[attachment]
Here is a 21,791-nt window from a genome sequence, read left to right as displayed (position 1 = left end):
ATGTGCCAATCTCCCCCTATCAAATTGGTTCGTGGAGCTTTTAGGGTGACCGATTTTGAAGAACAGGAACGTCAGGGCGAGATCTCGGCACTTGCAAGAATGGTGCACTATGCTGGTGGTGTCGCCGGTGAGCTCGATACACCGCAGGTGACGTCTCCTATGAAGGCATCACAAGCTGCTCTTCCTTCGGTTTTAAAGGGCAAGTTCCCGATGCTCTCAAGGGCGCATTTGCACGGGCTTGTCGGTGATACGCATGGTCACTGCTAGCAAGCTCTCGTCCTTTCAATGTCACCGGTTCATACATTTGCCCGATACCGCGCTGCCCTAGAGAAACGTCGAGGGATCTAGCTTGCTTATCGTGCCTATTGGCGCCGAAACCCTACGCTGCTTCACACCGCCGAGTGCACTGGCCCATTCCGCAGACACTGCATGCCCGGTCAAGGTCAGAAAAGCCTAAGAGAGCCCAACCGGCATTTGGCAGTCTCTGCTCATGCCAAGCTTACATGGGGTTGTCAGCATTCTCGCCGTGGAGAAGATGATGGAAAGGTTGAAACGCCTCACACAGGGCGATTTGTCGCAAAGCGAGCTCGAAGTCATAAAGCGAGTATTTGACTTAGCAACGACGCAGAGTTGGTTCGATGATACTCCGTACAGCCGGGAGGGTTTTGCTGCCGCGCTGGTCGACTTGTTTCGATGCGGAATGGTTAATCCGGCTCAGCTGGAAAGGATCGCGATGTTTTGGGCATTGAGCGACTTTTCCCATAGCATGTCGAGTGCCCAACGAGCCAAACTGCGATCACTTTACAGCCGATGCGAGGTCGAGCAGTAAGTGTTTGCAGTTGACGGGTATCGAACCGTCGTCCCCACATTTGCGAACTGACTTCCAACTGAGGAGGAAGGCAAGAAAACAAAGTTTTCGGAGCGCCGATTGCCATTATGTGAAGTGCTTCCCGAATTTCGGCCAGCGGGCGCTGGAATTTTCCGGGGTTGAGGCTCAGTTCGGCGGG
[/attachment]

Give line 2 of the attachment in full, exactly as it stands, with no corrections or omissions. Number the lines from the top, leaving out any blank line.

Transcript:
ATGTGCCAATCTCCCCCTATCAAATTGGTTCGTGGAGCTTTTAGGGTGACCGATTTTGAAGAACAGGAACGTCAGGGCGAGATCTCGGCACTTGCAAGAATGGTGCACTATGCTGGTGGTGTCGCCGGTGAGCTCGATACACCGCAGGTGACGTCTCCTATGAAGGCATCACAAGCTGCTCTTCCTTCGGTTTTAAAGGGCAAGTTCCCGATGCTCTCAAGGGCGCATTTGCACGGGCTTGTCGGTGATACGCATGGTCACTGCTAGCAAGCTCTCGTCCTTTCAATGTCACCGGTTCATACATTTGCCCGATACCGCGCTGCCCTAGAGAAACGTCGAGGGATCTAGCTTGCTTATCGTGCCTATTGGCGCCGAAACCCTACGCTGCTTCACACCGCCGAGTGCACTGGCCCATTCCGCAGACACTGCATGCCCGGTCAAGGTCAGAAAAGCCTAAGAGAGCCCAACCGGCATTTGGCAGTCTCTGCTCATGCCAAGCTTACATGGGGTTGTCAGCATTCTCGCCGTGGAGAAGATGATGGAAAGGTTGAAACGCCTCACACAGGGCGATTTGTCGCAAAGCGAGCTCGAAGTCATAAAGCGAGTATTTGACTTAGCAACGACGCAGAGTTGGTTCGATGATACTCCGTACAGCCGGGAGGGTTTTGCTGCCGCGCTGGTCGACTTGTTTCGATGCGGAATGGTTAATCCGGCTCAGCTGGAAAGGATCGCGATGTTTTGGGCATTGAGCGACTTTTCCCATAGCATGTCGAGTGCCCAACGAGCCAAACTGCGATCACTTTACAGCCGATGCGAGGTCGAGCAGTAAGTGTTTGCAGTTGACGGGTATCGAACCGTCGTCCCCACATTTGCGAACTGACTTCCAACTGAGGAGGAAGGCAAGAAAACAAAGTTTTCGGAGCGCCGATTGCCATTATGTGAAGTGCTTCCCGAATTTCGGCCAGCGGGCGCTGGAATTTTCCGGGGTTGAGGCTCAGTTCGGCGGG